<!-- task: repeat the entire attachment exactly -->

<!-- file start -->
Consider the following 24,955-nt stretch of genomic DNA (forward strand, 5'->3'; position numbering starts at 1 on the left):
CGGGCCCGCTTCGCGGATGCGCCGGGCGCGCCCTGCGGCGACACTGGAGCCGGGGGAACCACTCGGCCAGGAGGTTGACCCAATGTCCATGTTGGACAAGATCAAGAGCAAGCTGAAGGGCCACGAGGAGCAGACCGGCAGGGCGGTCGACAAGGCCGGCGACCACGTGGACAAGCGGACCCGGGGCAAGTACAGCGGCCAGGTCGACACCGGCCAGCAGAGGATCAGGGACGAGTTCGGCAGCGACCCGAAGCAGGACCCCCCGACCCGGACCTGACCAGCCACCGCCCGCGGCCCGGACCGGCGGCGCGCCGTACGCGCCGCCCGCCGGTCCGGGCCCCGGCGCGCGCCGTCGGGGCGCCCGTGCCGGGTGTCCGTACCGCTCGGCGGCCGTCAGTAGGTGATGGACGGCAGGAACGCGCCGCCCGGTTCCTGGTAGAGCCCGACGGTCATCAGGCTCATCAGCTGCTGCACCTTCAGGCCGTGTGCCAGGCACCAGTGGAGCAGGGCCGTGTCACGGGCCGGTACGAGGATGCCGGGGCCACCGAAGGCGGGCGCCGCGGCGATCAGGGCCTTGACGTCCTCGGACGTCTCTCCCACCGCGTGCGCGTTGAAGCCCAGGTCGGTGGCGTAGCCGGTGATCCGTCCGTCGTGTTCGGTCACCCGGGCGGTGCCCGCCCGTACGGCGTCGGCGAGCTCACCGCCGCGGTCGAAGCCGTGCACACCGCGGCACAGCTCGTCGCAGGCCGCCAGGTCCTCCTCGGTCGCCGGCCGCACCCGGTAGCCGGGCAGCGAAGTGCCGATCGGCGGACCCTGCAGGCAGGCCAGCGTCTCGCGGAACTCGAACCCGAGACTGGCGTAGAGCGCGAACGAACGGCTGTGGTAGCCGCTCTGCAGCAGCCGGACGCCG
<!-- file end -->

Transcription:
Consider the following 24,955-nt stretch of genomic DNA (forward strand, 5'->3'; position numbering starts at 1 on the left):
CGGGCCCGCTTCGCGGATGCGCCGGGCGCGCCCTGCGGCGACACTGGAGCCGGGGGAACCACTCGGCCAGGAGGTTGACCCAATGTCCATGTTGGACAAGATCAAGAGCAAGCTGAAGGGCCACGAGGAGCAGACCGGCAGGGCGGTCGACAAGGCCGGCGACCACGTGGACAAGCGGACCCGGGGCAAGTACAGCGGCCAGGTCGACACCGGCCAGCAGAGGATCAGGGACGAGTTCGGCAGCGACCCGAAGCAGGACCCCCCGACCCGGACCTGACCAGCCACCGCCCGCGGCCCGGACCGGCGGCGCGCCGTACGCGCCGCCCGCCGGTCCGGGCCCCGGCGCGCGCCGTCGGGGCGCCCGTGCCGGGTGTCCGTACCGCTCGGCGGCCGTCAGTAGGTGATGGACGGCAGGAACGCGCCGCCCGGTTCCTGGTAGAGCCCGACGGTCATCAGGCTCATCAGCTGCTGCACCTTCAGGCCGTGTGCCAGGCACCAGTGGAGCAGGGCCGTGTCACGGGCCGGTACGAGGATGCCGGGGCCACCGAAGGCGGGCGCCGCGGCGATCAGGGCCTTGACGTCCTCGGACGTCTCTCCCACCGCGTGCGCGTTGAAGCCCAGGTCGGTGGCGTAGCCGGTGATCCGTCCGTCGTGTTCGGTCACCCGGGCGGTGCCCGCCCGTACGGCGTCGGCGAGCTCACCGCCGCGGTCGAAGCCGTGCACACCGCGGCACAGCTCGTCGCAGGCCGCCAGGTCCTCCTCGGTCGCCGGCCGCACCCGGTAGCCGGGCAGCGAAGTGCCGATCGGCGGACCCTGCAGGCAGGCCAGCGTCTCGCGGAACTCGAACCCGAGACTGGCGTAGAGCGCGAACGAACGGCTGTGGTAGCCGCTCTGCAGCAGCCGGACGCCG